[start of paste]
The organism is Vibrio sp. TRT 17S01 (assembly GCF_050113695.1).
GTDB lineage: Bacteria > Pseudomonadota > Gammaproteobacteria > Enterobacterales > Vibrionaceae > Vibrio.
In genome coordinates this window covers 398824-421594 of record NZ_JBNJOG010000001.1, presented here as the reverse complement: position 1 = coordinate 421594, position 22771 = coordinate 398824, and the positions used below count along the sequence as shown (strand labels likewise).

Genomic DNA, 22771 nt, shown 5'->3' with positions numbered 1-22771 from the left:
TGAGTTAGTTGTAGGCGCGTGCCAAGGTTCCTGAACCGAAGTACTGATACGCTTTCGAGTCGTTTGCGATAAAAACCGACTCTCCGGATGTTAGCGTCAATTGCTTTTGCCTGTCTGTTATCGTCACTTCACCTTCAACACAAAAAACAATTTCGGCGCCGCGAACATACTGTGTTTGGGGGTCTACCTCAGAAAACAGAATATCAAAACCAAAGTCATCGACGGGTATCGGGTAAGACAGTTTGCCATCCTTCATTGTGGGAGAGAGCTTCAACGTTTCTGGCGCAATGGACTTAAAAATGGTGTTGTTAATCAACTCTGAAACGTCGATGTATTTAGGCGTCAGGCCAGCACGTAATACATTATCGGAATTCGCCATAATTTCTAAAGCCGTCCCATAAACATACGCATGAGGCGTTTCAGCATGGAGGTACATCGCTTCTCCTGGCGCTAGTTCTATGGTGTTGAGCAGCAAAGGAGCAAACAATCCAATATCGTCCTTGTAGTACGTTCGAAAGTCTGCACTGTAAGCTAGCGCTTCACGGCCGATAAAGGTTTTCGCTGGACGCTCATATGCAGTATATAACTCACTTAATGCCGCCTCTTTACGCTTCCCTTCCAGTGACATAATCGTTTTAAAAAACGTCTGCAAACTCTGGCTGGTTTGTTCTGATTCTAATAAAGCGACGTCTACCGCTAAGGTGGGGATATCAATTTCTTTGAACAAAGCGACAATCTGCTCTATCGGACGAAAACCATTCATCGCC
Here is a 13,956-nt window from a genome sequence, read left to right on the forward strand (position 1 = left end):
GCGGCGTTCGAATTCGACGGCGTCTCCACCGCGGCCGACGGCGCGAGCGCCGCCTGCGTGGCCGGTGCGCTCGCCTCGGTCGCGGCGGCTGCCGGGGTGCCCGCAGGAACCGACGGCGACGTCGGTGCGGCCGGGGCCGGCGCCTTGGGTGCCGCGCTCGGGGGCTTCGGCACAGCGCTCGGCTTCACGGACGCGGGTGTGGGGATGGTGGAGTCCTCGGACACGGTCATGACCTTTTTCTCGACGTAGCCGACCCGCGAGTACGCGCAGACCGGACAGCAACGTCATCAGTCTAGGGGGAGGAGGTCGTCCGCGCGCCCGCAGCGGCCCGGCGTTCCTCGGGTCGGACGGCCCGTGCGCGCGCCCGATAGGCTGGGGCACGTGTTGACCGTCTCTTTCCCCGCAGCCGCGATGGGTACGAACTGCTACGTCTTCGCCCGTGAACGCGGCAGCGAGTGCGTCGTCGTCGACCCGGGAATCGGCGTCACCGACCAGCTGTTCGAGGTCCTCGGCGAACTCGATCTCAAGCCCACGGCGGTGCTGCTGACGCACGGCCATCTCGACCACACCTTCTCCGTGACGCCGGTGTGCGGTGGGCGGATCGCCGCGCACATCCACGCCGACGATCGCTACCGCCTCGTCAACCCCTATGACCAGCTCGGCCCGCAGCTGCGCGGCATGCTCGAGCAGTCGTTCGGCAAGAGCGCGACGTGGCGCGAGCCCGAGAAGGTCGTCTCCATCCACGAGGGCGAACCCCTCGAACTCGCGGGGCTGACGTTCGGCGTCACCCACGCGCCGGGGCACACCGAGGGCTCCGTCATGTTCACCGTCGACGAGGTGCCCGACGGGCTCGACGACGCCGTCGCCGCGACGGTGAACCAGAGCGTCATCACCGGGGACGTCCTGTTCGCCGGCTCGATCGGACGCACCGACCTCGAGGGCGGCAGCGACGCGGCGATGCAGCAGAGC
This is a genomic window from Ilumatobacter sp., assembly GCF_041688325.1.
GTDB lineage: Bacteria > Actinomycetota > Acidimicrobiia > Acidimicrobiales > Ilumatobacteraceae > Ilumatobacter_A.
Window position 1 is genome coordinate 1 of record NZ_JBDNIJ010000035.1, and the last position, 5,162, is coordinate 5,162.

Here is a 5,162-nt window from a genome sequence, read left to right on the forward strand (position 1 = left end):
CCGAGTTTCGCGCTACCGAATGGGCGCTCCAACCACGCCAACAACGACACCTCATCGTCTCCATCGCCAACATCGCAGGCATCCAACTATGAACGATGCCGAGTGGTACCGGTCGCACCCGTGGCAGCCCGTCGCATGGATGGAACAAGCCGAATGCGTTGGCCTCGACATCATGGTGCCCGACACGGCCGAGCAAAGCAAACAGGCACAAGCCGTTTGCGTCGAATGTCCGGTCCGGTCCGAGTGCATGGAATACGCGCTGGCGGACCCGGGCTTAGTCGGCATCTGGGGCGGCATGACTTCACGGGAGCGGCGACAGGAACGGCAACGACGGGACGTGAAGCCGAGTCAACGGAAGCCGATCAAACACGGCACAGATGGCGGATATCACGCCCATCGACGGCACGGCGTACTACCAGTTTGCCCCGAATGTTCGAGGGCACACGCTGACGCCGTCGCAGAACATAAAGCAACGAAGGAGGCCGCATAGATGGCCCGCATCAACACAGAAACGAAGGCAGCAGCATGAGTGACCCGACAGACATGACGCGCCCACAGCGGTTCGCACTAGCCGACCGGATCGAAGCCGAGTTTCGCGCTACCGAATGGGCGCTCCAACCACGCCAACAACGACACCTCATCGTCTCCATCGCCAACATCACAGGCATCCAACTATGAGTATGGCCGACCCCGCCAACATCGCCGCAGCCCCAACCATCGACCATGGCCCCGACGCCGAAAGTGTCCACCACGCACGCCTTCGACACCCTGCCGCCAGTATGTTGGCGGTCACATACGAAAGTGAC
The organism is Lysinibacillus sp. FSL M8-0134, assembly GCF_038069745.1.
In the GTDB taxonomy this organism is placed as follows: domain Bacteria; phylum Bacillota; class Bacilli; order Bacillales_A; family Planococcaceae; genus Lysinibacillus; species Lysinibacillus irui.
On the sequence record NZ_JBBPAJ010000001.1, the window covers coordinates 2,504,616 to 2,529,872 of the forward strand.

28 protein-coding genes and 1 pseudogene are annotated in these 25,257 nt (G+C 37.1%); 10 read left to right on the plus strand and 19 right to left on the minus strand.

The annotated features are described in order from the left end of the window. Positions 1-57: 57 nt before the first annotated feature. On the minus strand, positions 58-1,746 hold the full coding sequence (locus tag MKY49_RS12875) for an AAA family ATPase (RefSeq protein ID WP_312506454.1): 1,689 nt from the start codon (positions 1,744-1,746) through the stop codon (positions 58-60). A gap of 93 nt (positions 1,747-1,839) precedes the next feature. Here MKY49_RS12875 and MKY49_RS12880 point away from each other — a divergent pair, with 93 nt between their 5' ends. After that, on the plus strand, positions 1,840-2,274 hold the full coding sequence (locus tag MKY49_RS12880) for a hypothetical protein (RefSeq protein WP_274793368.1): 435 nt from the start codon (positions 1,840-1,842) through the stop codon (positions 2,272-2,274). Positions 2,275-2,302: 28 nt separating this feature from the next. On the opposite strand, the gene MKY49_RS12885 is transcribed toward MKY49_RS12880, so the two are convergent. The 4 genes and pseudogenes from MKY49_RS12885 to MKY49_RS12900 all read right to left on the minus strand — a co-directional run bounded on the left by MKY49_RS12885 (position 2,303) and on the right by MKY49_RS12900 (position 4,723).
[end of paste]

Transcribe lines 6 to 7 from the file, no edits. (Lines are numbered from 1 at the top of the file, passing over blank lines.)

Here is a 13,956-nt window from a genome sequence, read left to right on the forward strand (position 1 = left end):
GCGGCGTTCGAATTCGACGGCGTCTCCACCGCGGCCGACGGCGCGAGCGCCGCCTGCGTGGCCGGTGCGCTCGCCTCGGTCGCGGCGGCTGCCGGGGTGCCCGCAGGAACCGACGGCGACGTCGGTGCGGCCGGGGCCGGCGCCTTGGGTGCCGCGCTCGGGGGCTTCGGCACAGCGCTCGGCTTCACGGACGCGGGTGTGGGGATGGTGGAGTCCTCGGACACGGTCATGACCTTTTTCTCGACGTAGCCGACCCGCGAGTACGCGCAGACCGGACAGCAACGTCATCAGTCTAGGGGGAGGAGGTCGTCCGCGCGCCCGCAGCGGCCCGGCGTTCCTCGGGTCGGACGGCCCGTGCGCGCGCCCGATAGGCTGGGGCACGTGTTGACCGTCTCTTTCCCCGCAGCCGCGATGGGTACGAACTGCTACGTCTTCGCCCGTGAACGCGGCAGCGAGTGCGTCGTCGTCGACCCGGGAATCGGCGTCACCGACCAGCTGTTCGAGGTCCTCGGCGAACTCGATCTCAAGCCCACGGCGGTGCTGCTGACGCACGGCCATCTCGACCACACCTTCTCCGTGACGCCGGTGTGCGGTGGGCGGATCGCCGCGCACATCCACGCCGACGATCGCTACCGCCTCGTCAACCCCTATGACCAGCTCGGCCCGCAGCTGCGCGGCATGCTCGAGCAGTCGTTCGGCAAGAGCGCGACGTGGCGCGAGCCCGAGAAGGTCGTCTCCATCCACGAGGGCGAACCCCTCGAACTCGCGGGGCTGACGTTCGGCGTCACCCACGCGCCGGGGCACACCGAGGGCTCCGTCATGTTCACCGTCGACGAGGTGCCCGACGGGCTCGACGACGCCGTCGCCGCGACGGTGAACCAGAGCGTCATCACCGGGGACGTCCTGTTCGCCGGCTCGATCGGACGCACCGACCTCGAGGGCGGCAGCGACGCGGCGATGCAGCAGAGC